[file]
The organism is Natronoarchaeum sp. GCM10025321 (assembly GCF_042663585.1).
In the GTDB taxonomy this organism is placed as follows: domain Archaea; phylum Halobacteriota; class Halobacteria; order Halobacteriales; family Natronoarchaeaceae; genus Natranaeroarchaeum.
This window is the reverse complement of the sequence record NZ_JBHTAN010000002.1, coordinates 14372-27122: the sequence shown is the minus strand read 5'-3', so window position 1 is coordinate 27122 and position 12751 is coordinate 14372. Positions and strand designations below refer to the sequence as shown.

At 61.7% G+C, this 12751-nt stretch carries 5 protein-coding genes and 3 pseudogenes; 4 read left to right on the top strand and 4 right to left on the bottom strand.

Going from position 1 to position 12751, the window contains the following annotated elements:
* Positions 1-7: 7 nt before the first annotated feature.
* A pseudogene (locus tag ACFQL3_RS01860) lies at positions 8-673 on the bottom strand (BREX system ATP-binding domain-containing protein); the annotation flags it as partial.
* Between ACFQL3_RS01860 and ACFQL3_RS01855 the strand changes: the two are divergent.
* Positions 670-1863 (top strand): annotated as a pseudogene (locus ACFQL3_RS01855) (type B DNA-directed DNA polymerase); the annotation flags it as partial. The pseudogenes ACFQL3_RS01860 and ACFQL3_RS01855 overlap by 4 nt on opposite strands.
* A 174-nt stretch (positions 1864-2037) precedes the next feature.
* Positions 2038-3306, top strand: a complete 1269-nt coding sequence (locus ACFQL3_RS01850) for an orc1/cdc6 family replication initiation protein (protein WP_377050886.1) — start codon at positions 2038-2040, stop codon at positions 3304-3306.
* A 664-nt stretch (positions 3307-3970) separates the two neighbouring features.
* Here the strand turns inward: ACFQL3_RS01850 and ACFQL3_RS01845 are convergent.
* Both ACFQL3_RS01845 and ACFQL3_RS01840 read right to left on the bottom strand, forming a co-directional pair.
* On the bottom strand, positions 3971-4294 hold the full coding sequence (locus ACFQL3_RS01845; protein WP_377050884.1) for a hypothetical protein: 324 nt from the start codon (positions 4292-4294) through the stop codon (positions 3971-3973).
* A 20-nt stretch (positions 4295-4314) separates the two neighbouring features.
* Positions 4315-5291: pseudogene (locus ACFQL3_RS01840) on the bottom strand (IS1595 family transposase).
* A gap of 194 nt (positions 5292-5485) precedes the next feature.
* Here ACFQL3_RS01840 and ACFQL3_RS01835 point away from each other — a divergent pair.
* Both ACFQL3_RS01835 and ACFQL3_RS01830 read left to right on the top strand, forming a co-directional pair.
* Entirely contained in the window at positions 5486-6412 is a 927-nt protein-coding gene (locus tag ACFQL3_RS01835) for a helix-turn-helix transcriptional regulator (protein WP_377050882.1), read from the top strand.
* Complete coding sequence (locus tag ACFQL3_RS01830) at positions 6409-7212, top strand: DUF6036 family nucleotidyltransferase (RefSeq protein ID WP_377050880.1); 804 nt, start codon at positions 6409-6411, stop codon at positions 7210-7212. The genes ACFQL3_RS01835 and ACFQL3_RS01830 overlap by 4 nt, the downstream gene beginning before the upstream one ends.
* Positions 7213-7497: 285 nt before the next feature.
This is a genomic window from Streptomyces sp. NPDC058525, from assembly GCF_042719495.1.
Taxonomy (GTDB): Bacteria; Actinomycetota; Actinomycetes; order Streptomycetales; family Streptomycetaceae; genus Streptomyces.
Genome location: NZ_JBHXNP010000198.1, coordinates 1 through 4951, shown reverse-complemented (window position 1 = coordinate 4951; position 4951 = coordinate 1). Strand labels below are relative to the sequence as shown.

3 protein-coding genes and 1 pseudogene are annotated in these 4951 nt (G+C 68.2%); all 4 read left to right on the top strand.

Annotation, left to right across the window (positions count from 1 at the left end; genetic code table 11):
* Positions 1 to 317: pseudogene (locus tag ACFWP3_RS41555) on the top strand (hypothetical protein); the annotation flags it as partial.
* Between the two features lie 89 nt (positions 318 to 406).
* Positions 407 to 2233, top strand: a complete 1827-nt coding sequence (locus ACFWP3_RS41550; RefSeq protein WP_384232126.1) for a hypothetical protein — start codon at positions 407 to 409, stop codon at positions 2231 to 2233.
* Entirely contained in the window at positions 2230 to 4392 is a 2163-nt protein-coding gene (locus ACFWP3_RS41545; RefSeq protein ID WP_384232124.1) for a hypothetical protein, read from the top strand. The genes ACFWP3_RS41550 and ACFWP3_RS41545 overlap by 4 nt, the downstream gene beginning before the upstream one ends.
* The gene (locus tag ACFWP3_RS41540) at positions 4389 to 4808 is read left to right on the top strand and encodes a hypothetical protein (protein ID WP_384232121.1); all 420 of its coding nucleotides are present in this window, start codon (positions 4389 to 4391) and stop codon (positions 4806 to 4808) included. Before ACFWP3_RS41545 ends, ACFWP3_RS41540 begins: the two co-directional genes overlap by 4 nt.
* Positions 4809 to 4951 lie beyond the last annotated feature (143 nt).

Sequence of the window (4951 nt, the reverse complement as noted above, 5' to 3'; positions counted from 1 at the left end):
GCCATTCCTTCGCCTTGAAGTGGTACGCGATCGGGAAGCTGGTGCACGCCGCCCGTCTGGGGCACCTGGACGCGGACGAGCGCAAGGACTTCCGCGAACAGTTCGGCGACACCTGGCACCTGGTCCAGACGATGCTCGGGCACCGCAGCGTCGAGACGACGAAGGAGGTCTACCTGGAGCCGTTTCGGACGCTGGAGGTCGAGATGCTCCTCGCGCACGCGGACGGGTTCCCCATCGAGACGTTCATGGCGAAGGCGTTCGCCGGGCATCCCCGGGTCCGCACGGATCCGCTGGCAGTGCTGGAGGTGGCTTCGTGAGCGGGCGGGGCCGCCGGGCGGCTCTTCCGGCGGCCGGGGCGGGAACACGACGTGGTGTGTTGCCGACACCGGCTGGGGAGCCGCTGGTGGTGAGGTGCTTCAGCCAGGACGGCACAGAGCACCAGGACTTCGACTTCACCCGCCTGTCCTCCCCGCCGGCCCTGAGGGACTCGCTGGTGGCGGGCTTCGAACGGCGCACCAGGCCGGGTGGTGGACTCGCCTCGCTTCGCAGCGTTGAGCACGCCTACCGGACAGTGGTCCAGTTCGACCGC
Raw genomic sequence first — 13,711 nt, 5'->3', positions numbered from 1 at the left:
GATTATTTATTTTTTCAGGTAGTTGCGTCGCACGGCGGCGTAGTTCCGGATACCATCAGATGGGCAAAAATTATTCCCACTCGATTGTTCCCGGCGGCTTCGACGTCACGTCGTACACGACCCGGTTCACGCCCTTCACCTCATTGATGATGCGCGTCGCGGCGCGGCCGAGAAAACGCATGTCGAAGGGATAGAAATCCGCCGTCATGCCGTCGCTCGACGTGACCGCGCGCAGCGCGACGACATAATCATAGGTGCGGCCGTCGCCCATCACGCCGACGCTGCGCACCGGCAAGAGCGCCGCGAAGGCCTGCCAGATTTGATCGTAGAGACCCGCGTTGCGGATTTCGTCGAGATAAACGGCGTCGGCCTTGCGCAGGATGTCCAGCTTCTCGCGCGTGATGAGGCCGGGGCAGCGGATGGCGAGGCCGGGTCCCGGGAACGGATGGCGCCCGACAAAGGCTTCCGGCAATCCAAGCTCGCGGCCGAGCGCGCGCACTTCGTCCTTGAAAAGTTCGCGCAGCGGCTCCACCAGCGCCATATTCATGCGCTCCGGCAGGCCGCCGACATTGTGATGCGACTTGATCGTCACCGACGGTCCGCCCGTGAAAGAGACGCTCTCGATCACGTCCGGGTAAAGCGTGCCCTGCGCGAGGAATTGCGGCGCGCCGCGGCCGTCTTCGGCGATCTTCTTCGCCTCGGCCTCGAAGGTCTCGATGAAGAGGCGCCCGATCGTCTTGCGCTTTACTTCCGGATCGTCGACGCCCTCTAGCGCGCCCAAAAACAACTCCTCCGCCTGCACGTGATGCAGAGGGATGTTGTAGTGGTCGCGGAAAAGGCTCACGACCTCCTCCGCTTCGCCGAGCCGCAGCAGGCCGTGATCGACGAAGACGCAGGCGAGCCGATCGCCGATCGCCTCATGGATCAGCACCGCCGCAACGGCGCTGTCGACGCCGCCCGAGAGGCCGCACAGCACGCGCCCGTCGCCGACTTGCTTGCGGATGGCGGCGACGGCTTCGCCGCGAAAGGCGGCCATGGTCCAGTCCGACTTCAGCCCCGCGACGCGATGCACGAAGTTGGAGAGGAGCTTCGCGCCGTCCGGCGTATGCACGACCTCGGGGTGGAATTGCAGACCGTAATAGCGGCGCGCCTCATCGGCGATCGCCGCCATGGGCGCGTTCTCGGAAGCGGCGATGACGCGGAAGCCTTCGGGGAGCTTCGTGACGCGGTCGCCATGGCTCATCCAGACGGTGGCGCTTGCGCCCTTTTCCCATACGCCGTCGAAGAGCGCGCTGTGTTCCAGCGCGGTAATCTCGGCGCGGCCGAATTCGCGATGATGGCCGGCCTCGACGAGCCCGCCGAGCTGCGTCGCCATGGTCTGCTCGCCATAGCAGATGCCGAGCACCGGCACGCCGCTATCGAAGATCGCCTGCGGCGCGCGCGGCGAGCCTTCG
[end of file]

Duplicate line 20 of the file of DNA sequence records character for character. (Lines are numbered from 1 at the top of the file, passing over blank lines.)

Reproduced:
* Both ACFQL3_RS01835 and ACFQL3_RS01830 read left to right on the top strand, forming a co-directional pair.